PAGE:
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Instructional Practice

Three Ways to Prepare to Be a Science Teacher


Credit: http://drbl.in/dEva

Written by Paul Needham, TE Instructional Coach and former elementary Science teacher

Congratulations! You’ve been hired to be a new science teacher and are committed to making a difference in the lives of your future students! First off, you’re very lucky – science is a subject that most students find intrinsically interesting and have lots of questions about. However, many students will come without the prerequisite knowledge to truly understand the content that your class is charged with teaching them. What can you be doing right now in order to set yourself up to fill in the gaps in your students’ knowledge while still leading them to great heights throughout the year?

  1. Take Your Students’ Tests

    Many new teachers lose sight of the finish line when they are confronted with are the gaps in their students’ knowledge at the beginning of the year. Taking all the tests that your students will be responsible for taking at the end of units or at the end of the year and keeping those handy will force you to remember the bar to which your students will be ultimately be held. This will also help you when planning daily lesson as many science objectives are taught in consecutive grade levels at varying levels of difficulty. Knowing what rigor looks like at your grade level will allow you to prepare them with any prerequisite knowledge leading your students to future success.

  2. Get a Library Card

    Many of the gaps that your students may have are gaps of experience. If your students have never seen snow (or the pot holes that ice can form) it may be difficult for them to understand the incredibly destructive power of frozen water. If your students have never seen the Grand Canyon, it is nearly impossible for words on a power point slide to convey the enormity of it or how erosion slowly created it. Many physics concepts can be observed on a daily basis, and many students have never really noticed them before because no one has ever pointed them out. Think about teaching science content as hanging scarves on a coat rack. Before you can hang anything, you must first build a hook on which to hang it. That hook is prior knowledge or an experience that your students can refer back to as you teach them new things. A great way to build hooks is to surround them with books, show short videos, or display pictures of the new content around the room or on slides. All of these things can be found at the library around the corner from your school along with experts who will be thrilled to be a part of helping your classroom!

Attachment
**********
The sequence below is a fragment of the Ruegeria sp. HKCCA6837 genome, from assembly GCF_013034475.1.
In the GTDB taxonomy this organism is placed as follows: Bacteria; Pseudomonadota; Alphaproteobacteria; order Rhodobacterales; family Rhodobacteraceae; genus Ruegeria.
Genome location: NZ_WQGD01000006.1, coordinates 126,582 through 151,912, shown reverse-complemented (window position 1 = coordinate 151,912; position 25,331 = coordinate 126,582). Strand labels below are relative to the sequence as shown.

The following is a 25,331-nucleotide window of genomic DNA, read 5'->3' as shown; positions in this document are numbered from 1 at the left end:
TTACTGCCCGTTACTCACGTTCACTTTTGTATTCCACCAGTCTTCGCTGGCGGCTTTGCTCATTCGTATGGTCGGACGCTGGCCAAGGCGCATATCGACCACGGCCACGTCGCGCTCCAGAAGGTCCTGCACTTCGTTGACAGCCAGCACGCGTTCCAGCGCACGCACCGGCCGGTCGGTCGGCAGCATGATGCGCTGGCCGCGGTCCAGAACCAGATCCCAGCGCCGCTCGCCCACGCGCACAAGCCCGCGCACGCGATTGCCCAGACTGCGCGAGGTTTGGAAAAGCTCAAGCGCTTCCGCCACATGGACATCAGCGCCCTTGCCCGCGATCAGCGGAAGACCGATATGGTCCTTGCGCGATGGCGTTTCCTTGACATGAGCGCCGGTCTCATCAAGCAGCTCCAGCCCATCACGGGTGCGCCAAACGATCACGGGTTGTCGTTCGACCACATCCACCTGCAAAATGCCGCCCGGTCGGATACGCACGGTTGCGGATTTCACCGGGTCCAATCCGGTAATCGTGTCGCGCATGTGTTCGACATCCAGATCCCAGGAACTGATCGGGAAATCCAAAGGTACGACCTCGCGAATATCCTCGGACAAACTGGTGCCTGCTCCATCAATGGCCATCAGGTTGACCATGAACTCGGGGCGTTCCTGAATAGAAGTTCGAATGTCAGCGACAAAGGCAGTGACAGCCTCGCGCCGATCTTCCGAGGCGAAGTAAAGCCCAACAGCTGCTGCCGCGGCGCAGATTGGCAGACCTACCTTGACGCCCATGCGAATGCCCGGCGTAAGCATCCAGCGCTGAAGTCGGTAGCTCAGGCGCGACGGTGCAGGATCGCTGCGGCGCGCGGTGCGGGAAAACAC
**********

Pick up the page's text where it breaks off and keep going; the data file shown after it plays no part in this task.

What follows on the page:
3. Carry a Camera

    In the age of cell phones, this should be easy to do. As you learn your content, digesting unit plans you’ve created or been given, and take all tests that your students will be responsible for, your knowledge of your subject will increase exponentially. As this process occurs, you will start to see real-life examples of your content all around you. Pictures of two different birds can be used to teach adaptations if you can see their beaks clearly enough. Snapping a picture of a dirt pile after it rains will give your students context for erosion and deposition. Taking a picture of a carnival ride and projecting it on the board will allow you to demonstrate centripetal force by drawing arrows to show where the riders would go if the ride were to suddenly stop. The more you look, the better you will get at seeing your subject all around you. As you show these pictures to your students they will understand the content better, and their learning will be more lasting.

So look for the nearest library, and don’t forget to have your camera phones ready!

What ideas do you have for preparing to teach science? 

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